Since 1980, People for the Ethical Treatment of Animals (PETA), has been dedicated to protecting and expanding animal rights. Scientists once felt animals did not have the same intellect or emotions as humans, that pain was not felt as acutely and that animals had no higher emotions. PETA always disagreed. Over the last thirty years scientists have moved closer to PETA and now agree with Charles Darwin that “There is no fundamental difference between man and the higher mammals in their mental faculties…The difference in mind between man and the higher animals, great as it is, certainly is one of degree and not of kind.”
We now know some animals have many capabilities beyond what was once imagined such as self awareness, feelings of sadness, a highly developed sense of fairness, recognition of human faces, etc. And these capabilities extend beyond mammals to selected species of birds such as corvids. This knowledge only reinforces PETA’s views that we should ban any and all further laboratory testing using animal species. There is considerable evidence that testing of drugs and other therapies can be accomplished satisfactorily without use of animal subjects.
PETA’s campaigns continue. While they are sometimes criticized for their methods, there is no argument about their accomplishments. In an earlier article on this blog dated April 6, 2012 entitled “Persistent PETA Presses to End Primate Experimentation” it was reported that PETA had succeeded in convincing international airline transport carriers, specifically China Southern Airlines and Air Canada, to halt any further international shipments of animals destined for experimentation.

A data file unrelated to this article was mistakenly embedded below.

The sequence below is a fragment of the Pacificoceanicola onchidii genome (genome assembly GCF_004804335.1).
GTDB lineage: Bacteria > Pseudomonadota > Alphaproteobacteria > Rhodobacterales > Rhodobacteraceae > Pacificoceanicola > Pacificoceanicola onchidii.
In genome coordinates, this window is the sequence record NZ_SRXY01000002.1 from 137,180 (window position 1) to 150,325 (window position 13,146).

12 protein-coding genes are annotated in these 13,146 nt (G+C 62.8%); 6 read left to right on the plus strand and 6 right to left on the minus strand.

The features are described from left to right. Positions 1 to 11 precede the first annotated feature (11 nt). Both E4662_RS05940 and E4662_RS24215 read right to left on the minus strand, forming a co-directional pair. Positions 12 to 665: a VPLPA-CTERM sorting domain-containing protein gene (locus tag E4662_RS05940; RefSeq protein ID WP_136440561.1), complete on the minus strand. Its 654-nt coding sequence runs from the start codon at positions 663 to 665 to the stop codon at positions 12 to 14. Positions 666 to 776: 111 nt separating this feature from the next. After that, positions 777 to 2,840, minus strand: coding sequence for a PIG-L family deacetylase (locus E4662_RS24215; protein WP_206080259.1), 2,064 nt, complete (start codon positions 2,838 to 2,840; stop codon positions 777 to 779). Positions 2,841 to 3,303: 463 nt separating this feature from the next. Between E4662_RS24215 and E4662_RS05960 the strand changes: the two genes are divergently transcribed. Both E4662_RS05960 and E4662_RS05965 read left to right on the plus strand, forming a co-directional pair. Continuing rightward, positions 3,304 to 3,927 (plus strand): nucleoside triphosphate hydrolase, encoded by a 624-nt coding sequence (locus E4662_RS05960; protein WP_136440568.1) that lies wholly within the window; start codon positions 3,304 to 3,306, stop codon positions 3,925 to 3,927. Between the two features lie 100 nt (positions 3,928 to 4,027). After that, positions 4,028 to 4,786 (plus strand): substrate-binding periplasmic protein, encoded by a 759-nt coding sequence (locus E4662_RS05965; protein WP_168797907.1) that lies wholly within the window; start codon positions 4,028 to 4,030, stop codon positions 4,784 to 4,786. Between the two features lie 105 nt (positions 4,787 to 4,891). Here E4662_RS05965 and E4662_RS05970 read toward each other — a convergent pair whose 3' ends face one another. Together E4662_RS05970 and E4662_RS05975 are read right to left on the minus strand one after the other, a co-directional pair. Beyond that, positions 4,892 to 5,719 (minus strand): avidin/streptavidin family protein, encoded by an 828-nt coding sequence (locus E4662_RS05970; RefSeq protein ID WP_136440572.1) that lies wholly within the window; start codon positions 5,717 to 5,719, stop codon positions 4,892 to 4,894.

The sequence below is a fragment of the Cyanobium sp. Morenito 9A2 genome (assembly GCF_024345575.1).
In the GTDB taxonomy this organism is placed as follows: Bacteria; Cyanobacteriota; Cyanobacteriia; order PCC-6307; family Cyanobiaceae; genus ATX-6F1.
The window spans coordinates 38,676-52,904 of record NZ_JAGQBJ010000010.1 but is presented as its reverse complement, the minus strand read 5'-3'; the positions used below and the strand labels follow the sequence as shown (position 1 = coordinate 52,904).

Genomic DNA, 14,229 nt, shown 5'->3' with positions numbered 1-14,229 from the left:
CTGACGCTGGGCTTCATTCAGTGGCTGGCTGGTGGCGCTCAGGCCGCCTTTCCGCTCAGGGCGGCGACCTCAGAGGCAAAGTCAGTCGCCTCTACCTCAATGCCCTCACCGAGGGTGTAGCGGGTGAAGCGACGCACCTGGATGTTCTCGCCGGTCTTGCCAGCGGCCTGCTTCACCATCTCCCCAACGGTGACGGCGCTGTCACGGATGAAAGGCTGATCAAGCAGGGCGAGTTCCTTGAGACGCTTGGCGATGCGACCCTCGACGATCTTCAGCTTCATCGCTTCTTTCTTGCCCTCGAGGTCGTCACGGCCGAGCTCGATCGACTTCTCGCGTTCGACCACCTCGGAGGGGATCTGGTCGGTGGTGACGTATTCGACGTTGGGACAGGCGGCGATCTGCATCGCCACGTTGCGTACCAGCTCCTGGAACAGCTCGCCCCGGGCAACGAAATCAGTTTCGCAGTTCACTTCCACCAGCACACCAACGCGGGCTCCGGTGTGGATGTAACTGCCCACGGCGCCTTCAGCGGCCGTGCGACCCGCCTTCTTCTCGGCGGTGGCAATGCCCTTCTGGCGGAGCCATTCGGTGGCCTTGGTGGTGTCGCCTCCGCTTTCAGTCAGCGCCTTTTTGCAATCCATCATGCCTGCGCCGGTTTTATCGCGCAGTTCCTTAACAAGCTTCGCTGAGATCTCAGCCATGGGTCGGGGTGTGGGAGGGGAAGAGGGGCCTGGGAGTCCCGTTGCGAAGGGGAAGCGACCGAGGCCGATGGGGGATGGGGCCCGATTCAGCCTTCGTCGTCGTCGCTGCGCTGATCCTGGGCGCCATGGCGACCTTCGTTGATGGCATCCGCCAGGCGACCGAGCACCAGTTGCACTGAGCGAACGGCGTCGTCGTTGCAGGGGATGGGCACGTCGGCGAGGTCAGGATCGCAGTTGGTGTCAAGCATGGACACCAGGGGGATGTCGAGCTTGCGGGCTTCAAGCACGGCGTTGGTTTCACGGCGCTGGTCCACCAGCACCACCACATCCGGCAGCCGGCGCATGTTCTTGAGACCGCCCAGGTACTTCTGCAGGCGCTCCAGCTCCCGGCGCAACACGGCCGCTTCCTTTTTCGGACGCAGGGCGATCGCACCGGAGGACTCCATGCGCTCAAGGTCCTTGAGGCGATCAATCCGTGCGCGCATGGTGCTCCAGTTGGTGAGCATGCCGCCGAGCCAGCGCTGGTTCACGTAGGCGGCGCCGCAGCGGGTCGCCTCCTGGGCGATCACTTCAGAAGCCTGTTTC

In a further update to this PETA program, the organization announced they had secured the agreement of the world’s two largest air cargo carriers, UPS and FedEx, to no longer transport mammals for laboratory use. In addition, UPS pledged to further restrict the transport of amphibians, fish, insects and other non-mammals. While the two carriers were not transporting many of these animals, PETA was pleased by their agreement and stated, “We felt it was crucial to go to them and discuss this as we knew that facilities trying to send non-human primates and other species would be going to them soon, as more and more passenger airlines refused to do business with them.”
On another front, PETA demanded that the University of California San Francisco return a $2.1 million grant it had received from the National Institutes of Health for violating NIH’s lab animal welfare policies. Citing NIH reports released that document UCSF’s recent failures and $92,500 of fines UCSF paid over the years to settle federal complaints it had violated the Animal Welfare Act, PETA spokesman Justin Goodman said “There are thousands of animals suffering every day, and on top of that, you have UCSF failing to provide many of them adequate veterinary care when they are sick.” UCSF is known to have one of the largest research programs in the U.S. using hundreds of thousands of animals in its lab research.
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